Album Reviews - The Thin Air

Robocobra Quartet – Music for all Occasions


Take some seedy post-punk jazzy brass, heavy anchored basslines, sporadic nuanced drum fills, and the expressive vocal stylings of the beat generation’s slam poets and you’re left with a vaguely accurate depiction of Belfast’s own Robocobra Quartet. Music for all Occasions is a fascinatingly fierce attack on the Irish music scene. The nine track collection is refreshingly ambitious and entirely bold throughout, with wandering variations of song length, style, and approach. It’s a very complete record designed to be listened to and appreciated from beginning to end.

Lead single ‘Correct’ opens the record and immediately sets the tone for everything else to follow with the cleverly inquisitive line “I wondered why instead of calling me a critic, you called me critical.” This consistent introspective wit remains throughout, being swarmed and accentuated by saxophone hooks and gritty bass, and stands as a perfect example of what you’re letting yourself in for.

Scatterings of shorter tracks such as ‘Problem Solver’ and ‘Our Very Own Version of November Rain’ are expertly placed as respites among the otherwise controlled chaos, though never lack an impassioned moment. Staggering through into ‘You’ll Shrug’ we touch upon a more subdued vibe, reminiscent of a lowly rain-soaked backdrop such as some late night Tom Waits imagery from the early 1980’s. It’s the sort of easy sway that would seem right at home as the soundtrack to a classic film noir, though doubtlessly modern in its delivery.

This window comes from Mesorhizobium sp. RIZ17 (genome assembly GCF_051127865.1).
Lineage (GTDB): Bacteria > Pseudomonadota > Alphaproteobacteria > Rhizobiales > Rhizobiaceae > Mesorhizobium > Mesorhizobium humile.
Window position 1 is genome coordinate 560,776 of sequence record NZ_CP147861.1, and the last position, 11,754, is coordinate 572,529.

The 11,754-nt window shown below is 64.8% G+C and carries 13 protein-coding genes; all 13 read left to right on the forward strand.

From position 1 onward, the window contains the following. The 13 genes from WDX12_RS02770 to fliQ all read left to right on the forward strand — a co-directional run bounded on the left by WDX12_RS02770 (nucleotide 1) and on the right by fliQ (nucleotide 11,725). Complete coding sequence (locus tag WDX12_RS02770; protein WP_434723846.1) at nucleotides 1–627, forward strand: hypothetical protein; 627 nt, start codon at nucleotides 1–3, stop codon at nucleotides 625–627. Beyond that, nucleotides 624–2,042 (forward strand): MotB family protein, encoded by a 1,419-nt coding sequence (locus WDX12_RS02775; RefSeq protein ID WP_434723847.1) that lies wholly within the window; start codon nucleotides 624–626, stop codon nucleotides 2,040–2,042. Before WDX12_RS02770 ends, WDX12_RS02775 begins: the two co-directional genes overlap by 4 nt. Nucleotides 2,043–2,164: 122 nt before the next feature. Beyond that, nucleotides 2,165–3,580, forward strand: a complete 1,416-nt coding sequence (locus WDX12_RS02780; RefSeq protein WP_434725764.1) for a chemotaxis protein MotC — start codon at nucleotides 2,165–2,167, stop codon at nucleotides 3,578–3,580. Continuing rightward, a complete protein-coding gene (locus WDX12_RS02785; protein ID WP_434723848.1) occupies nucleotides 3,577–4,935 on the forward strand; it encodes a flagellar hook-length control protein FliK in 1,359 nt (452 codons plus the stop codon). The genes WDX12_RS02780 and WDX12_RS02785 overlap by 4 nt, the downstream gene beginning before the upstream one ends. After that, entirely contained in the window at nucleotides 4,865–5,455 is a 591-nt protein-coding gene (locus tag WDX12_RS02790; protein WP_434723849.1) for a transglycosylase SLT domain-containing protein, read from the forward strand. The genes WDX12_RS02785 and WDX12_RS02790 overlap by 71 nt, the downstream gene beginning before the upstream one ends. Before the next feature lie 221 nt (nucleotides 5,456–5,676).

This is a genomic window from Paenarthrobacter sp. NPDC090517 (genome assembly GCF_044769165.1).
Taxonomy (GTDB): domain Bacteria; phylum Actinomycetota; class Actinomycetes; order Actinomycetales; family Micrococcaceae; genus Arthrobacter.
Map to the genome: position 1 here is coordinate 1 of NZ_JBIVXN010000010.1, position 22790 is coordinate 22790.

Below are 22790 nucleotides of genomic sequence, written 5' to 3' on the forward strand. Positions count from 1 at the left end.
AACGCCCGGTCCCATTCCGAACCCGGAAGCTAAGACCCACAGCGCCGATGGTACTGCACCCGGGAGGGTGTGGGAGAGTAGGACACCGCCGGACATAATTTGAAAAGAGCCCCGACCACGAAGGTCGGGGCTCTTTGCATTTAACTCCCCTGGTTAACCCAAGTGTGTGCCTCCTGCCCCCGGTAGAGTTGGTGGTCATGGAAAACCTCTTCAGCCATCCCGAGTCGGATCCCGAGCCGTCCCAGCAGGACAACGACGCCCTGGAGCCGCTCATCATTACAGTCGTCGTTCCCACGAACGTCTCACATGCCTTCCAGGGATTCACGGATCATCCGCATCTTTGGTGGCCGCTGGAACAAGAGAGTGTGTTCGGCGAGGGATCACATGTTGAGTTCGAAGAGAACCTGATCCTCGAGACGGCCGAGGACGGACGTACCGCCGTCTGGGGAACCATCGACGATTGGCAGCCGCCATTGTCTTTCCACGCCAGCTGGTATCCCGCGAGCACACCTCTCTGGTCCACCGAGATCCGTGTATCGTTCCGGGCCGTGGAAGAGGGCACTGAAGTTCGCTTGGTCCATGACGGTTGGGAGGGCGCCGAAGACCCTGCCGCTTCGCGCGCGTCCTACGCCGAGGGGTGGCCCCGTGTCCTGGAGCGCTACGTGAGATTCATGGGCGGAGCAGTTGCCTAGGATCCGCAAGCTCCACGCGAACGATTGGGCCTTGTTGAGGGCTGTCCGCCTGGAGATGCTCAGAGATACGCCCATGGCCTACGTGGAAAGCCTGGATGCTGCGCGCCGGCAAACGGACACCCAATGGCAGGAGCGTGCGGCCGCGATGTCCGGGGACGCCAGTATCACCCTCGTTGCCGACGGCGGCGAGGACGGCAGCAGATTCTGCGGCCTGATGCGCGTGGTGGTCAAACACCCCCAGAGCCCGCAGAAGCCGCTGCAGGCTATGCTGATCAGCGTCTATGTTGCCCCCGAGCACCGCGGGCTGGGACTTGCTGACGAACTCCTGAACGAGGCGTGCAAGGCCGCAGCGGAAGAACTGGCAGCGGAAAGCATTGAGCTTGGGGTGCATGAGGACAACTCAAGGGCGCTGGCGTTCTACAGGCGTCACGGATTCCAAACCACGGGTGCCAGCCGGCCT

The record then leads on with some shorter, more condensed pieces as previously mentioned, before we eventually land on another note-worthy track, ‘Dirge For Self’. It’s only fair to say that Robocobra Quartet know how to manipulate simplicity and drag the soul of a note out with well-meaning intention, as this particularly sluggish track is unequivocal proof of. It almost sounds like how it feels to run underwater, without the frustration of not reaching your destination in a hurry. It’s slow, and it’s staggered, and it’s sparing, but it’s also rather seductive, and expert in what it’s aiming to achieve.

This record is a celebration of Irish music and the ever-exciting imaginations that thrive here. Keep an ear to the ground for Robocobra Quartet, and you’ll know when they’re near. They’ll be tough to miss. Trev Moran